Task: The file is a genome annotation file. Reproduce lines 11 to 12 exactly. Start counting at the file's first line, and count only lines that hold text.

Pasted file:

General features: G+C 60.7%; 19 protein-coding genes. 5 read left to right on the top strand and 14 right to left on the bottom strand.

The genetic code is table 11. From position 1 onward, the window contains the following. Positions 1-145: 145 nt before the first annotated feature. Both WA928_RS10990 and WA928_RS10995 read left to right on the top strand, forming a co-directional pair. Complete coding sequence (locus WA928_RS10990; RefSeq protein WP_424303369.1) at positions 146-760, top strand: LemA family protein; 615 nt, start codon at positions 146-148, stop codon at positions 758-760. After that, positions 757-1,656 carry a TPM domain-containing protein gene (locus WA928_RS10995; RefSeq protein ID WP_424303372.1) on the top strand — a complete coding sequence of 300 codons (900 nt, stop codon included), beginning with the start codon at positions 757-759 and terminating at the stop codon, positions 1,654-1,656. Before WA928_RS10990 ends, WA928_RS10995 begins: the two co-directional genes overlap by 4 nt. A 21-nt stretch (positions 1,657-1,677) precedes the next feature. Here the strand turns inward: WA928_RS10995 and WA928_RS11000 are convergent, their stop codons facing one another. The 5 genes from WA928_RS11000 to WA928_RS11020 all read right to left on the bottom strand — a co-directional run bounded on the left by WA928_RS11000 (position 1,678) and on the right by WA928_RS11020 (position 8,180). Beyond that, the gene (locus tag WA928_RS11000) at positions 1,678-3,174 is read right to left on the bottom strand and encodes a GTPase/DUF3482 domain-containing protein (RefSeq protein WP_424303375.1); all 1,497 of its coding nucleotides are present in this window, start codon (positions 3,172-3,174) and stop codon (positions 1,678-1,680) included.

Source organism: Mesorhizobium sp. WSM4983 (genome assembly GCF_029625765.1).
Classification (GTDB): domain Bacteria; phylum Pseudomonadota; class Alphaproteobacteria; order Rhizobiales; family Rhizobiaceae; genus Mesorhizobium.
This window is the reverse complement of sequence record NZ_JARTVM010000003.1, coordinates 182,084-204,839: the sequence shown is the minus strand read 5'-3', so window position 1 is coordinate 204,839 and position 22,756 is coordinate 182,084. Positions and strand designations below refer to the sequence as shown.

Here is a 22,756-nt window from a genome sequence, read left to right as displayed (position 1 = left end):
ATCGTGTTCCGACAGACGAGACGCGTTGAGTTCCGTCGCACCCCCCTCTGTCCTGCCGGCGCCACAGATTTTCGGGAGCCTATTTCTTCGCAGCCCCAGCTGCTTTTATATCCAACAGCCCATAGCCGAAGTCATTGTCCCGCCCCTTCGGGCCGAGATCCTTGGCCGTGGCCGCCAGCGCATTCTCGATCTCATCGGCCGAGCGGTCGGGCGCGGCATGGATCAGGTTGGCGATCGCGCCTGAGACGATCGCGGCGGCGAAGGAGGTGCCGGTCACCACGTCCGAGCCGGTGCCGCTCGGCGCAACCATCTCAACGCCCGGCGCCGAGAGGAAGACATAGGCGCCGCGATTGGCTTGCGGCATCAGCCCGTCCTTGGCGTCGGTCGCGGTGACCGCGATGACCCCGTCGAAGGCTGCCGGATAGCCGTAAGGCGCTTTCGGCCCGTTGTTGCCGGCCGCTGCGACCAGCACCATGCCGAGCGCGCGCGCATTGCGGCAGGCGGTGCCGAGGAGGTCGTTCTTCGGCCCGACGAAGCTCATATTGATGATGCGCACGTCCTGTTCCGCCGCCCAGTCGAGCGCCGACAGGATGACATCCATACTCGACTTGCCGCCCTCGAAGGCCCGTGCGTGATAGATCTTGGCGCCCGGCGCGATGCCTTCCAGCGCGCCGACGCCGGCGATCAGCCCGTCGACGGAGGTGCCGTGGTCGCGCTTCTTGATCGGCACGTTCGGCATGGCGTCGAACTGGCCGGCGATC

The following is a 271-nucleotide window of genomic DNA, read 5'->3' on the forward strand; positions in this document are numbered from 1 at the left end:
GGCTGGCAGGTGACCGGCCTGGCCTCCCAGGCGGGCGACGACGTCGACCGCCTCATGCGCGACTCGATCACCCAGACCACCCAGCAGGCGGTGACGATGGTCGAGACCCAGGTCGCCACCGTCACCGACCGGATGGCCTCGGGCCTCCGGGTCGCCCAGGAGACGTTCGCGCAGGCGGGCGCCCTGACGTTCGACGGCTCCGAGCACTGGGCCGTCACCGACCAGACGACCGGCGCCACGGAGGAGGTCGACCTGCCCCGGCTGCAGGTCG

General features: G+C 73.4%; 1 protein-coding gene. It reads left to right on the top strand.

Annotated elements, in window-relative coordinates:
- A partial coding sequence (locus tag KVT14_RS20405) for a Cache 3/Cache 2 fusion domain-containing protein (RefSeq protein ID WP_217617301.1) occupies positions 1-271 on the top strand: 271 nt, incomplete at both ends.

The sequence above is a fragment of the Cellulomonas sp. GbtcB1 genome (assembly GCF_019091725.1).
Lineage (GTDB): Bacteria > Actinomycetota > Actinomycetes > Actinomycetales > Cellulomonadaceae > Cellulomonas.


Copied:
Annotated elements, in window-relative coordinates:
- A partial coding sequence (locus tag KVT14_RS20405) for a Cache 3/Cache 2 fusion domain-containing protein (RefSeq protein ID WP_217617301.1) occupies positions 1-271 on the top strand: 271 nt, incomplete at both ends.